Pacemakers—determining the right amount of pacing

In this video, you'll learn why we minimize pacemaker interventions.

Kristian Webb
Kristian Webb
13th Apr 2018 • 3m read

In this video from our Pacemaker Essentials course, you'll learn why we minimize the amount that a pacemaker is intervening for both physiological and longevity reasons. Find out why treating a patient's symptoms is the primary objective and should not be compromised when minimizing pacing.

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Video Transcript

[00:00:00] So, as you know every patient is different. When we program a pacemaker, we actually have to optimize it with that patient in mind. Now, some of the optimization we look at looks to reduce the amount of pacing that the pacemaker delivers. By using programming adjustments, you can reduce the frequency that a pacemaker has to pace the heart and this is something we need to

[00:00:30] bear in mind. Now, there's two rules of thumb, one of which we've covered already. In a biventricular pacemaker, we aim for 100% pacing. So, we want to be delivering that therapeutic, synchronized RV and LV contraction 100% of the time, okay. In all other types of pacemaker, the less pacing that treats the patient symptoms, the better.

[00:01:00] And this is what we're really going to talk about in this tutorial. So, forget about biventricular pacemakers for now and we're going to focus on the other types of pacemakers where we want to reduce the amount of pacing that occurs. So, why do we want to do this? Well, less is more. One of the most obvious reasons is if the pacemaker is expending less energy, pacing the heart less frequently

[00:01:30] is going to save a lot more battery. Well, actually, there's more to it than that. If you think of the pacemaker as a medication, which it is, it like many other medications has side effects. And studies have shown that actually, too much pacing can lead to atrial fibrillation and heart failure symptoms. Again, I just want to reiterate, we're not talking about those patients that already have heart failure and a biventricular pacemaker. These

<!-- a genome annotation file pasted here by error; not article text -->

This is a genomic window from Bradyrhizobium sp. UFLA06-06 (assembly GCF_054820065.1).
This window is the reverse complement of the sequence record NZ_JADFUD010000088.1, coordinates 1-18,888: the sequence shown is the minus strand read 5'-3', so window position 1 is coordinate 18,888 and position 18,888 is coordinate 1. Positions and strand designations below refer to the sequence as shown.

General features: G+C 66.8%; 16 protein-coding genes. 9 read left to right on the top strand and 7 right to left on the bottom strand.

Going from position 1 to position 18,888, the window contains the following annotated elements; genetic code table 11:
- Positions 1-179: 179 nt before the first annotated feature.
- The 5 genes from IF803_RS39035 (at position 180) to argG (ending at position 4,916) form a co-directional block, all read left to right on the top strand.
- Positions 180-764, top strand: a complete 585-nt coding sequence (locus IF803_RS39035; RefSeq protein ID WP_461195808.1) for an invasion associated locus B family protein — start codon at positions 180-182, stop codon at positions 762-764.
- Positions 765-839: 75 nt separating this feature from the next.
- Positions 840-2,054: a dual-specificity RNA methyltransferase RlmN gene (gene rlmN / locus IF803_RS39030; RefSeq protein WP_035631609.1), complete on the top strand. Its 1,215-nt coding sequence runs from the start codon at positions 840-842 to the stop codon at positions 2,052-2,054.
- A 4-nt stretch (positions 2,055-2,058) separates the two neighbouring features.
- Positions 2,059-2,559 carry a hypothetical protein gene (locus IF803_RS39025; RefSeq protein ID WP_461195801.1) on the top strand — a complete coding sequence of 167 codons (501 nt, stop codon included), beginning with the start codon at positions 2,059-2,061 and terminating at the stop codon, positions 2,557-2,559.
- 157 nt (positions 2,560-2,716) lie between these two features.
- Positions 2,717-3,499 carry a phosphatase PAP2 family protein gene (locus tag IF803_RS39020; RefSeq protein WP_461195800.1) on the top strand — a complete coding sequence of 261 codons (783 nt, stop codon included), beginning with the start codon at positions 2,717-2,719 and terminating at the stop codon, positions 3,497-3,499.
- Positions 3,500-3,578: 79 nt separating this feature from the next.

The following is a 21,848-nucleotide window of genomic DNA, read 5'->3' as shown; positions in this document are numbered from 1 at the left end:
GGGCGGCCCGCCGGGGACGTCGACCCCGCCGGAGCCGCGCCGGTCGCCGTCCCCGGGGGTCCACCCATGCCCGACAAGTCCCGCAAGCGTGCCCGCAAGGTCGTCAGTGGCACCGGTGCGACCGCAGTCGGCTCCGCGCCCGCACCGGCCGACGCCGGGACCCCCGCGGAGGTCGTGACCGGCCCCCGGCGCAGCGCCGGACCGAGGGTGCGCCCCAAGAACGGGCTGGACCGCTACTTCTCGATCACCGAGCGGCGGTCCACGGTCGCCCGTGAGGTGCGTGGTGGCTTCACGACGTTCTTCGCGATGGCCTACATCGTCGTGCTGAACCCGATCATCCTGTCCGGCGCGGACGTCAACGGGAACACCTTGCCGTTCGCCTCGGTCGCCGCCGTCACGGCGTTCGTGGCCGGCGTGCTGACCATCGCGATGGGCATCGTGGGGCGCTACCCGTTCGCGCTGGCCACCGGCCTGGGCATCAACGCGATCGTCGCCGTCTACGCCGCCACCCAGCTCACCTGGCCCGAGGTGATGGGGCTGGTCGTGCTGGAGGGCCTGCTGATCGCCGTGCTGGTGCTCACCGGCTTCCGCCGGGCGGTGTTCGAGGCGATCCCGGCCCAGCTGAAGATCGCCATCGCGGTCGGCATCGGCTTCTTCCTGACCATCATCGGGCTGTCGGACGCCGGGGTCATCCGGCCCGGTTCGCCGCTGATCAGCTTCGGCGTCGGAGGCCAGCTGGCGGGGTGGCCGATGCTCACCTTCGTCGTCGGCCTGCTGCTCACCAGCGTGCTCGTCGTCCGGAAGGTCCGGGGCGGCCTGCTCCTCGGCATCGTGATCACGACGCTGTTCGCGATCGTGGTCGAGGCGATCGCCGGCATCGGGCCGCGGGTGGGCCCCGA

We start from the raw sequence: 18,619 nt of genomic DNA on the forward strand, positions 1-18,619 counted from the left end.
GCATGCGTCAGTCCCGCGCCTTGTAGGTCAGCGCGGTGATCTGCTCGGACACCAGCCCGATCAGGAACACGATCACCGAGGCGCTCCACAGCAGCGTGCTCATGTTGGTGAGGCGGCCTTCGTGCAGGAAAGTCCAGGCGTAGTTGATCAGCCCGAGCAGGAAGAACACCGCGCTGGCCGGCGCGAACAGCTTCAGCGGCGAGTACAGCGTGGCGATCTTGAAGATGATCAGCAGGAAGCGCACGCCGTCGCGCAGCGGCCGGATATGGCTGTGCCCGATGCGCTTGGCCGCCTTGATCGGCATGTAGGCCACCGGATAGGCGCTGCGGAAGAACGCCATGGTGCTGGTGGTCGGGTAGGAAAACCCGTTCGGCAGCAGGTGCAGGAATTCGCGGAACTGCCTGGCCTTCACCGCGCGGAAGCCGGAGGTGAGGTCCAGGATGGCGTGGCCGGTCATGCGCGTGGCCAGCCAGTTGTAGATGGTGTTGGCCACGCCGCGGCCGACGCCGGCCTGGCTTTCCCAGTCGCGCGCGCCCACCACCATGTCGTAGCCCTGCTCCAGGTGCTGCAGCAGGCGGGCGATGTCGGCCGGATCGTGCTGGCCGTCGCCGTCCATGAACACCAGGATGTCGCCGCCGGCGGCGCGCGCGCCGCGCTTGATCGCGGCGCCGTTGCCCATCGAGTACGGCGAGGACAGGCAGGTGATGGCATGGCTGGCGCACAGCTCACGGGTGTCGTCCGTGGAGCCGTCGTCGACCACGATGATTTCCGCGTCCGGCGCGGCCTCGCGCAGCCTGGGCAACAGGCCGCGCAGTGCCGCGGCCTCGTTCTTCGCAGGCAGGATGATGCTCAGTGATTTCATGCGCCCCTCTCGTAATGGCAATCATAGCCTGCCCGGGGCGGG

[00:02:00] are your patients that might have a healthy heart structurally but have a conduction system problem. Now, if we pace their heart too often, you can get atrial fibrillation and heart failure. Here are some graphs that show the risk of heart failure hospitalizations with relation to cumulative ventricular pacing. So, all of the graphs essentially show the same thing. The more ventricular pacing that occurred,

[00:02:30] the greater the risk of heart failure hospitalizations. So, it really is something that we have to take on board and be mindful of when using a pacemaker to treat our patient's symptoms. Having said that, it is a balancing act. Treating a patient’s symptoms comes first. This is the reason you have put the pacemaker in, in the first place. If that requires 100% pacing then

[00:03:00] unfortunately that is what it requires and we're unable to reduce the amount of pacing. But treating a patient’s symptoms is the main priority. I'm going to reiterate that once more in your takeaway message—despite wanting to minimize pacing, treating the patient's symptoms is the most important consideration.